J Korean Cancer Assoc.  1997 Aug;29(4):576-583.

The Effect of Metallothionein on the Resistance to Cisplatin in Transfected Mouse NIH/3T3 Cells

  • 1Department of Nucelar Medicine, Chonbuk National University Medical School, Korea.
  • 2Department of Internal Medicine, Chonbuk National University Medical School, Korea.
  • 3Institute for Medical Science, Chonbuk National University Medical School, Korea.


PURPOSE: Metallothionein is an intracellular cystein-rich thiol-containing protein. Increased metallothionein content in tumor cells has been suggested to be a mechanism of resistance to cisplatin. In most of previous studies evaluating the role of metallothionein in cisplatin resistance, tumor cells were usually exposed to cadmium to increase metallothionein content. Therefore, cisplatin resistance of the cells may be related to cadmium exposure itself, which induces various changes in cell characteristics, but not to increased metallothionein content. The purpose of this study is to evaluate the role of metallothionein content alone in cellular resistance to cisplatin without exposure of cells to cadmium. MATERIALS AND METHOD: We measured the toxicity of cisplatin in mouse NIH/3T3 cells that vary in their content of metallothionein as a consequence of transfection with a plasmid that result in the constitutive expression of metallothionein. MT cells were derived from NIH/3T3 cells by transfection with a plasmid containing the genome of bovine papilloma virus and the mouse metallothionein-I, derived by the promoter for the glucose-regulated protein of 78kD. Control cells were similary transfected with bovine papilloma virus-based plasmids with the gene for metallothionein inverted and thus separated from the promoter (TM), or deleted, along with promoter (BPA). The number of copies of the plasmid were similar in each kind of transfected cells. Expression of metallothionein required neither selection nor maintenance of cells in the presence of heavy metals.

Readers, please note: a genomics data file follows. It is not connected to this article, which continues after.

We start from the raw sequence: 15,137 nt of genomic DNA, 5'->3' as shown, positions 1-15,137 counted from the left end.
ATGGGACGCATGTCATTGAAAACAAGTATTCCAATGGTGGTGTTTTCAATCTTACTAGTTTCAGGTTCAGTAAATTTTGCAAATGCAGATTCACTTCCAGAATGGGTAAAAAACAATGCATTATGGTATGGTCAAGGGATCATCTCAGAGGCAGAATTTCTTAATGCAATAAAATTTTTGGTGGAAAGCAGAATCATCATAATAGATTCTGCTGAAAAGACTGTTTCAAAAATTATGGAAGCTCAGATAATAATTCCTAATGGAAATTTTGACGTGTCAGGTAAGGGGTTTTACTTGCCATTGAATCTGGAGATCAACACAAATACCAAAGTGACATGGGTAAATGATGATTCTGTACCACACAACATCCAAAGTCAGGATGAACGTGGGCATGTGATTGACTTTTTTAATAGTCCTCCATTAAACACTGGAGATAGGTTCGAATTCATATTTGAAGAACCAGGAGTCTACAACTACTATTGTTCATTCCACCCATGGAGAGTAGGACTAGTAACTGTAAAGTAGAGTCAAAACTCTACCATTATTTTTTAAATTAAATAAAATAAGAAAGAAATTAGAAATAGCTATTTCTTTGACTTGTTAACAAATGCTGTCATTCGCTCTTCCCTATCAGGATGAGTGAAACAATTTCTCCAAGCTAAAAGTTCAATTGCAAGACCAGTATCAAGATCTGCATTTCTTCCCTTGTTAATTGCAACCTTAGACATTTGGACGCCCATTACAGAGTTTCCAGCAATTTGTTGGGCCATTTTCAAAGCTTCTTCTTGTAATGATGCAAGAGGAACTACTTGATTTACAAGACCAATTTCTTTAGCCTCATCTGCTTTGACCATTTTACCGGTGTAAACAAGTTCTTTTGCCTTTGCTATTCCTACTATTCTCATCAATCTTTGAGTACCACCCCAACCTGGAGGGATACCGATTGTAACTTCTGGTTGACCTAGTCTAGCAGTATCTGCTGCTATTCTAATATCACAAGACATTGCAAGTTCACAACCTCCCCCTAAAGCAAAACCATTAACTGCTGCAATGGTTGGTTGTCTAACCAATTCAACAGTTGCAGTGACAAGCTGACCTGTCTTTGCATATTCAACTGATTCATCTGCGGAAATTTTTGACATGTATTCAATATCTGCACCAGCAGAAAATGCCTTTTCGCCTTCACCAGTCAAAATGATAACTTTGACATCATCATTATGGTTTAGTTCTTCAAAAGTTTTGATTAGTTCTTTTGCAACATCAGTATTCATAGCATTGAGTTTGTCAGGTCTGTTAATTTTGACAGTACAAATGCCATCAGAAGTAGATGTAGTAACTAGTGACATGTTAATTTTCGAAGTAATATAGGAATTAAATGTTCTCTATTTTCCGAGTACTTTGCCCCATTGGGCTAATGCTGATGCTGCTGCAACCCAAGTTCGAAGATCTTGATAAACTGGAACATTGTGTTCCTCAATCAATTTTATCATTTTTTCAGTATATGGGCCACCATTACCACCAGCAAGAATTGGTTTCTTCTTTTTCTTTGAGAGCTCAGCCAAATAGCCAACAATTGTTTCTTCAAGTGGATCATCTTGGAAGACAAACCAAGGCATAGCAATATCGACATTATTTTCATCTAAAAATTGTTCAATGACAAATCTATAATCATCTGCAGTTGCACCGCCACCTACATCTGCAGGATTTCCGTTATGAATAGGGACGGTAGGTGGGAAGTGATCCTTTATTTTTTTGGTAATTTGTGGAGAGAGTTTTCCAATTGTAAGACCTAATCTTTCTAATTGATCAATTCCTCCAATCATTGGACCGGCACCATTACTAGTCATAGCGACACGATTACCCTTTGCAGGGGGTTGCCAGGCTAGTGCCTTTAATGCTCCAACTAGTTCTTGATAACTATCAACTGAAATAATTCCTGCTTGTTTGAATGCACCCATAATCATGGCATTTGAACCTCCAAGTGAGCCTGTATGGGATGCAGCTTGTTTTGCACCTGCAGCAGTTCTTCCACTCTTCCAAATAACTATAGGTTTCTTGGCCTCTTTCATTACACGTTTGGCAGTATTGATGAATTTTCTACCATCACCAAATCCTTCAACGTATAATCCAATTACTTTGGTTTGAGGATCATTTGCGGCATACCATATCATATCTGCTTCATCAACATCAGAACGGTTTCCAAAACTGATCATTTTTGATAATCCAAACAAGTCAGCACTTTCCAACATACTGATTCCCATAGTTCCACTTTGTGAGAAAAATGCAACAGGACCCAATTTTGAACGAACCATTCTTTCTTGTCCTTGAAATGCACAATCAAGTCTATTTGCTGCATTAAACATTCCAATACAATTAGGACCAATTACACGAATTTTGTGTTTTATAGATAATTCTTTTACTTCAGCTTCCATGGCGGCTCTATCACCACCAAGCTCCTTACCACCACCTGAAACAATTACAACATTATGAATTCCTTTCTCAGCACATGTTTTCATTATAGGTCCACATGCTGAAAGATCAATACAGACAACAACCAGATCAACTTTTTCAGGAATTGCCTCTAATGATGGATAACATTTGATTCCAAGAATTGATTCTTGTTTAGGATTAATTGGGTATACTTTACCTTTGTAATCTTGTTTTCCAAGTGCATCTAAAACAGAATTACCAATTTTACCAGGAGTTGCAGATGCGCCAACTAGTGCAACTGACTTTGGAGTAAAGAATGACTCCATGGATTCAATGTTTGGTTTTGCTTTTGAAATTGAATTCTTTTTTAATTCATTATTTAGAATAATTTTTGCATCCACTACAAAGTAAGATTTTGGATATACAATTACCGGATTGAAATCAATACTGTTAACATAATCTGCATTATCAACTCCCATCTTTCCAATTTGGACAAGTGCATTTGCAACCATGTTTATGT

Synthesis of metallothionein was 15-fold greater in the MT cells than in the TM or BPA cells. The concentration of cisplatin sufficient to reduce the cells per well by one-half (IC-50) was 0.40+/-0.075 uM in MT cells. In TM and BPA cells, it was 0.36 0.035 uM and 0.423+/-0.032 uM. There were no significant differences in IC-50 between three cell lines.
In spite of large differences between MT and control cells in their cellular content of metallothionein, no differences in resistance to cisplatin were observed.


Metallothionein; Cisplatin; Transfection
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